Thunder Visits Fort Sill
As the NBA Cares Hoops for Troops FIT Clinic wrapped up, Sgt. Cedrick Workmon and his 16-year-old daughter Franchelle, shared a smile and a hug. Only paces away, Thunder center Daniel Orton was taking pictures and signing autographs, capping a wonderful afternoon for all those in attendance at the Rinehart Fitness Center at Fort Sill.
The military base shares tight bonds with the local community of Lawton, and on Thursday many of the children who live on or near the base with military parents and other local kids were greeted by Orton, Rumble and the Thunder Girls for the Operation Live Well Health Expo that took place on the base throughout the day. During the FIT Clinic Orton set up a new station to help more of the participants stay active and get involved, while also making sure to stay engaged with all of the kids who attended.“It was really fun,” Franchelle Workmon said. “I got to see some of my friends here and it was just basically a really fun thing for the Oklahoma City Thunder and Daniel to come out here and help some kids get fit.”
“We really appreciate that the NBA and the Oklahoma City Thunder came out and actually do this type of program,” Sgt. Workmon said. “They get to see some of their role models do some of the same things they see on TV.”
While the team may play its games in Oklahoma City, it represents the entire state of Oklahoma and values all members of the community, including the military and their families. The Thunder encourages healthy living at all ages, but through its regular community relations activities during the season, the organization attempts to teach the youngest generations of Oklahomans about good exercise and eating habits.
“At this age, staying healthy is incredibly important and it’s probably one of the number one things that should be on their mind,” Orton said. “(I wanted them to) just learn drills that they can do with each other to stay healthy and get better at basketball.”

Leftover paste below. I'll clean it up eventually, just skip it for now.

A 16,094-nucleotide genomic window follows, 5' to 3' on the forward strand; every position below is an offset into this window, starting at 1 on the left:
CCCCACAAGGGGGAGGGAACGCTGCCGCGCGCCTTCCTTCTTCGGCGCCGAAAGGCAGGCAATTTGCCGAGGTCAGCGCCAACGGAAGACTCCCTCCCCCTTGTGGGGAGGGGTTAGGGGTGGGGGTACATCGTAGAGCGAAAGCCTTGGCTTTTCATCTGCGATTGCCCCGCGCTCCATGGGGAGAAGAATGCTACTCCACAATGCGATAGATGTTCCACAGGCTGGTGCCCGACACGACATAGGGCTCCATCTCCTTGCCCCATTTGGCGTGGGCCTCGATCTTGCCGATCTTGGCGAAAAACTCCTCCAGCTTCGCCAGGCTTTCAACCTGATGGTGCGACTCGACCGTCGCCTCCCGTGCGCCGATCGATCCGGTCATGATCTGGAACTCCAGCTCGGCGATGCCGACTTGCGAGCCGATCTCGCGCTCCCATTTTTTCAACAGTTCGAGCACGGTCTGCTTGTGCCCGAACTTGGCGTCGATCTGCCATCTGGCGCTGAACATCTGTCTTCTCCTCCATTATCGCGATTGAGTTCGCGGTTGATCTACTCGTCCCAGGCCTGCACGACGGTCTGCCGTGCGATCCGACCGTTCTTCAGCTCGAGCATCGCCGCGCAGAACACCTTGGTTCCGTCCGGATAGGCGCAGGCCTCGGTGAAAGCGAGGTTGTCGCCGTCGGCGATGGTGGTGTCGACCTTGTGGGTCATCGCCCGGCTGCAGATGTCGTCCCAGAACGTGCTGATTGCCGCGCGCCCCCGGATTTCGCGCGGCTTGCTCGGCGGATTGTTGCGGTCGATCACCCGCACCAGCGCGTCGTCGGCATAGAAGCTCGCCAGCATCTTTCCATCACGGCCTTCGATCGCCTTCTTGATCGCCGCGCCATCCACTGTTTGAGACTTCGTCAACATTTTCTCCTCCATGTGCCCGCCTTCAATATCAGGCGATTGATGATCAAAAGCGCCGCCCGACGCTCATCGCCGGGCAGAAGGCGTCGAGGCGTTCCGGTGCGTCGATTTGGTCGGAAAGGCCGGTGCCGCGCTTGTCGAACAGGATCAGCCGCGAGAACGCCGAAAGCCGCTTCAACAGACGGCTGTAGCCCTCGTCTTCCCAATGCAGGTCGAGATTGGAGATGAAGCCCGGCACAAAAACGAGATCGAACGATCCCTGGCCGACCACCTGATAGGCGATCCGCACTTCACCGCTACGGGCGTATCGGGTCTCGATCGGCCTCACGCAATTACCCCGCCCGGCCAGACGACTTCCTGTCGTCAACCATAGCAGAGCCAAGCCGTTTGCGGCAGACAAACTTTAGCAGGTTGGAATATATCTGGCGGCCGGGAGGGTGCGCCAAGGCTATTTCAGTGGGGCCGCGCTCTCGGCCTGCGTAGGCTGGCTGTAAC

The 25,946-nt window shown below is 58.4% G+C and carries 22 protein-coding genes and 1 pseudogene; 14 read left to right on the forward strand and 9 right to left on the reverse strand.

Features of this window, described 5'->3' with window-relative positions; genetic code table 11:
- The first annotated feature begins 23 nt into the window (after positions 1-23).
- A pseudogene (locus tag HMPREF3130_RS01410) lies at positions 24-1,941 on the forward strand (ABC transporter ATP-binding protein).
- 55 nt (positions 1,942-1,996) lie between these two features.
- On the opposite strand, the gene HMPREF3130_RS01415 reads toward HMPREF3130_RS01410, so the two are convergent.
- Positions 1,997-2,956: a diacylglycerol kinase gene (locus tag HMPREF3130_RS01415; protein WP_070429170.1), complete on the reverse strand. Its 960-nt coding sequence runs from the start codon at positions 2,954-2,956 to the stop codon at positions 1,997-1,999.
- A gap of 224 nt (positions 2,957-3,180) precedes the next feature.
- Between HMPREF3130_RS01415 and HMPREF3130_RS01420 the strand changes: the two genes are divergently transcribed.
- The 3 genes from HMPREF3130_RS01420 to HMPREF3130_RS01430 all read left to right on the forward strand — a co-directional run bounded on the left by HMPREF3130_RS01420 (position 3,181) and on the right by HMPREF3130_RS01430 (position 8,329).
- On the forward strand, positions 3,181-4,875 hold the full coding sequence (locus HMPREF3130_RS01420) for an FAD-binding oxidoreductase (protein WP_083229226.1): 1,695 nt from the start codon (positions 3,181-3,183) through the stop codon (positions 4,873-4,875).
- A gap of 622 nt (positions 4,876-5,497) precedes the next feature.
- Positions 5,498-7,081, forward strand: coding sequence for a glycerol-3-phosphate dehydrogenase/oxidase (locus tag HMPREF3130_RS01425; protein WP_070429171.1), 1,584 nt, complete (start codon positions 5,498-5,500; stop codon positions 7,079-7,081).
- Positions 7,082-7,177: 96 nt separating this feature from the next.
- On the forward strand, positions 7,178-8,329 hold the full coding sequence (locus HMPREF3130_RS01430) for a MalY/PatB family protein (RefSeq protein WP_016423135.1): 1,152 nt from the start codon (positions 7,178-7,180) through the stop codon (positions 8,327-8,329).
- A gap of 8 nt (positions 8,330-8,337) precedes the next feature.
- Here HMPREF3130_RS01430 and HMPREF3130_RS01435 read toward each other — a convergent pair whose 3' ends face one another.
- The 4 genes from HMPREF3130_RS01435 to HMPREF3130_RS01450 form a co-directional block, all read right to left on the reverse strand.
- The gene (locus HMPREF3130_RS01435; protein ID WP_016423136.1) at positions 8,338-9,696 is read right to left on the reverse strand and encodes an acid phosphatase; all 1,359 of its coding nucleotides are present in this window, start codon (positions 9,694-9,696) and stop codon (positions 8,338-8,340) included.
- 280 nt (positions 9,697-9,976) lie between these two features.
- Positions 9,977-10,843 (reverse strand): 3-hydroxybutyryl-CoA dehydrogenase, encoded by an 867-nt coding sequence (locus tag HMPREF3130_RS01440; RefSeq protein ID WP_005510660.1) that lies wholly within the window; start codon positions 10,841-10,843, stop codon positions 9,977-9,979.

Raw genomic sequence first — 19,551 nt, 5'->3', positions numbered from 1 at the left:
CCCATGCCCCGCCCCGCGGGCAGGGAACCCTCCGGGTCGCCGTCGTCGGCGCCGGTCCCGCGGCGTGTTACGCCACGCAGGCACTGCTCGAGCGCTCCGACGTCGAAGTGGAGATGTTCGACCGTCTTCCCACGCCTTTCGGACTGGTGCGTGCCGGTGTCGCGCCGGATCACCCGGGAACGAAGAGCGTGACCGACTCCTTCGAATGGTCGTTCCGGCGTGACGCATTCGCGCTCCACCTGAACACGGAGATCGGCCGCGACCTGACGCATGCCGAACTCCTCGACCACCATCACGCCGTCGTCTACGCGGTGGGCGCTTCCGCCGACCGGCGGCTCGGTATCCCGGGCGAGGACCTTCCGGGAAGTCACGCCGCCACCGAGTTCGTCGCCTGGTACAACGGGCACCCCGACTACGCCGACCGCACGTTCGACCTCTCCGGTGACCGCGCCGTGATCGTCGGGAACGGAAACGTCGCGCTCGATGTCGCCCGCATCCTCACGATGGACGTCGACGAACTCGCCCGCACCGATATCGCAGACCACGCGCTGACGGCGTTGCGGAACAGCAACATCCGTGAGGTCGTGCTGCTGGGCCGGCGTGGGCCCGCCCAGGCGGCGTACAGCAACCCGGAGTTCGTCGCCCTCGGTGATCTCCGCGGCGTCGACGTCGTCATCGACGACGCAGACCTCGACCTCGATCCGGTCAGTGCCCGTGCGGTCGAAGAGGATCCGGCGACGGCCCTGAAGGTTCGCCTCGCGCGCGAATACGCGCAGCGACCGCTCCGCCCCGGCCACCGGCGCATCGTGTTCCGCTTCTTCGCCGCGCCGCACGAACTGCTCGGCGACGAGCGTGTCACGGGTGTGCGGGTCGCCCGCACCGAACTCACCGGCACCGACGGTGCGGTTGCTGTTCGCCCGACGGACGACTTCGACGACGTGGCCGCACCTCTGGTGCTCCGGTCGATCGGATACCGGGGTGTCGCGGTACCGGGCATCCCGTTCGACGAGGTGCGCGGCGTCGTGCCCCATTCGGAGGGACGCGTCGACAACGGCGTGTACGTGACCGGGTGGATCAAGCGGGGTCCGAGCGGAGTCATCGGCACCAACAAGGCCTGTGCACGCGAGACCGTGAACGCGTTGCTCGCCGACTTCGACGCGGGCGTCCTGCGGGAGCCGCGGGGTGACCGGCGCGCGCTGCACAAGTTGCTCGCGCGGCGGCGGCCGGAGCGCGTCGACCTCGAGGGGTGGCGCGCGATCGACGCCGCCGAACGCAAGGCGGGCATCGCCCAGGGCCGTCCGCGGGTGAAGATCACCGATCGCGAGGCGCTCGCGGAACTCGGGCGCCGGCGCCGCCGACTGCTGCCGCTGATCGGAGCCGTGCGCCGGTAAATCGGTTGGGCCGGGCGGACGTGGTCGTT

Military life is obviously tough on the soldiers who sacrifice for their country, but can also be difficult for the families and children who deal with parents being gone. As Colonel and Garrison Commander Glenn Waters described, the fact that soldiers are transferred to different bases every few years results in challenging circumstances for children.
Meeting friends, going to a new school and getting used to surroundings are taxing, but events like the one on Thursday go a long way to helping those transitions go more smoothly. Having Orton there as a representative of not only the Thunder but as an Oklahoman was a touching experience for soldiers, parents and children alike.
“This is a great event to have them break down some of those barriers and meet new people as they get ready for the school year in a couple more weeks,” Colonel Waters said.
“The fact that you can change someone’s life is awesome,” Orton said. “That I’m from Oklahoma and can be here for them and be a role mode, that means a lot to me and I hope it means a lot to them.”
Like Franchelle Workmon, many of the children who attended the FIT Clinic had military parents who were in attendance and could help them enjoy the moment. There were some kids, however, who had a parent currently deployed, which made Thursday’s event a much-needed day of fun and a reprieve from worrying about a loved one. Sisters Malia and Karlena Greenhouse took part in the drills, got to meet Orton after the event and enjoyed having a Thunder player teach them the game of basketball and encourage them to stay fit.
“Our father is deployed overseas right now and it’s kind of difficult, I have nobody to play ball with,” the Malia Greenhouse said. “It was definitely a great experience. (Orton) was really watching us and checking out our skills.”
“I think that it was the best day that I ever had,” Karlena Greenhouse exclaimed, chiming in.